All sides are to blame for this fiasco, and the black eye given to Torah. The High Court’s involvement was a typical mistake; its tolerance for Torah is so infinitesimal that its decisions in this realm could never be accepted, no matter what they decided. They simply have no credibility, justifiably so, and most religious Jews – Chareidim or not – challenged to follow the Torah’s mandates or the dictates of this Court – so relentlessly anti-religious for many years – will obviously choose to obey the Torah, and not really think twice about it.
But, what exactly was the great religious principle at stake here ? Certainly, parents have the right to create their own educational framework and insist on even very restrictive behavioral norms – but not when the school is publicly funded. Private schools have greater flexibility, and even if this particular Charedi school is somewhat autonomous, the government that provides the funding has the right to expand the student population, within reason.
And there is the crux of the problem as I see it: were the differences between the religious standards in the two “schools” sufficient enough to warrant two separate schools – and to build a wall between the schools – as if the less rigorous group is ritually impure ? Shouldn’t Jewish education encompass the notion of “love of all Jews” – not in theory but in practice, and especially all Jews who are committed to halacha ? Jewish law and practice are not so monolithic (to be sure, neither is it completely open-ended) that it cannot tolerate slightly different standards of practice, and even lower standards. Must we identify and isolate from religious schools children of parents who have a television or internet access in their homes, or whose the mothers don’t cover their hair or whose sleeves expose their forearms, or eat Rabbanut hashgacha, or serve in the army, or don’t serve in the army, or plan on learning full-time, or plan on working full-time ?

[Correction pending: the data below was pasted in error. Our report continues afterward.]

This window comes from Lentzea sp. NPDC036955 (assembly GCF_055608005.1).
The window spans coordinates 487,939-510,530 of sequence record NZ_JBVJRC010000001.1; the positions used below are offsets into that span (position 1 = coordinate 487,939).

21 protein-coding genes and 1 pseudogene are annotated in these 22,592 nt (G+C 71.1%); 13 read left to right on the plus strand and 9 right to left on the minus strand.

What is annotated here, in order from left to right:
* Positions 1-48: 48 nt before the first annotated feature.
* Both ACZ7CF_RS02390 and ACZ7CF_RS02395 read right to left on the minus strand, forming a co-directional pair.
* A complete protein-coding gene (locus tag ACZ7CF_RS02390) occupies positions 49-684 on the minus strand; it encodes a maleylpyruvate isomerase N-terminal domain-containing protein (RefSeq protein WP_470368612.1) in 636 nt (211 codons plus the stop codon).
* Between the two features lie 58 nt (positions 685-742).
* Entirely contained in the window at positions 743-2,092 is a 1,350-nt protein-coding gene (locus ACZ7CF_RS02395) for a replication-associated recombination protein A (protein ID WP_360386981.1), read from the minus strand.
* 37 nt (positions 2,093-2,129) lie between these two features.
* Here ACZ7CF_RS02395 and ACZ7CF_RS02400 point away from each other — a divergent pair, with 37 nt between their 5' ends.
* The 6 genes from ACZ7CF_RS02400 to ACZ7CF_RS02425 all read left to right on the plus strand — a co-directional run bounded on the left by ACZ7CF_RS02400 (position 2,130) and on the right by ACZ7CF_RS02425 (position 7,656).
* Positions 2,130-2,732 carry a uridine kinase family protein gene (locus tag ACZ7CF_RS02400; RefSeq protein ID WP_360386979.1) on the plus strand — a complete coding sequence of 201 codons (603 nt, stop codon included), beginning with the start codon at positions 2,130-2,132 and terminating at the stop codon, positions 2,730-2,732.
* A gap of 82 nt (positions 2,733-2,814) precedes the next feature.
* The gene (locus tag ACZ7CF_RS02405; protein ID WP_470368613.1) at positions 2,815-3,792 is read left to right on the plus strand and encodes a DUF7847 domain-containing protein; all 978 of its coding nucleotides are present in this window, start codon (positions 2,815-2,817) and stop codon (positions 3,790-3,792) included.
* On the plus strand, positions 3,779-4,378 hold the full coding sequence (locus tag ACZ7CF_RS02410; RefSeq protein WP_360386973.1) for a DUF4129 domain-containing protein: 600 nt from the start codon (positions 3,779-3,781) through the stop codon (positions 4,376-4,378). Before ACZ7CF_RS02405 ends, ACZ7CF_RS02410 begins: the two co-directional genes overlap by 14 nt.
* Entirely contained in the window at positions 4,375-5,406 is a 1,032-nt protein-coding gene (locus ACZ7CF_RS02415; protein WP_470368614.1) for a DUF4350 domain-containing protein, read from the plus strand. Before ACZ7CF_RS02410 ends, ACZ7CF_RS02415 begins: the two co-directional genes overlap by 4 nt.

One of my great teachers once said that there are Jews who act as if there are only 12 or 13 Jews in the whole world – only their tiny group constitutes the “true believers” – and everyone else is either illegitimate or inferior. But that is not how we were created; G-d formed us as a nation with all types of people, who would interact, learn from and try to better each other. That is why we were divided into twelve tribes, and why those tribes included great Torah scholars, farmers and craftsmen – and pious people, learned people, impious people and ignorant people. But we remain a nation, and that is best fostered by integration, not segregation.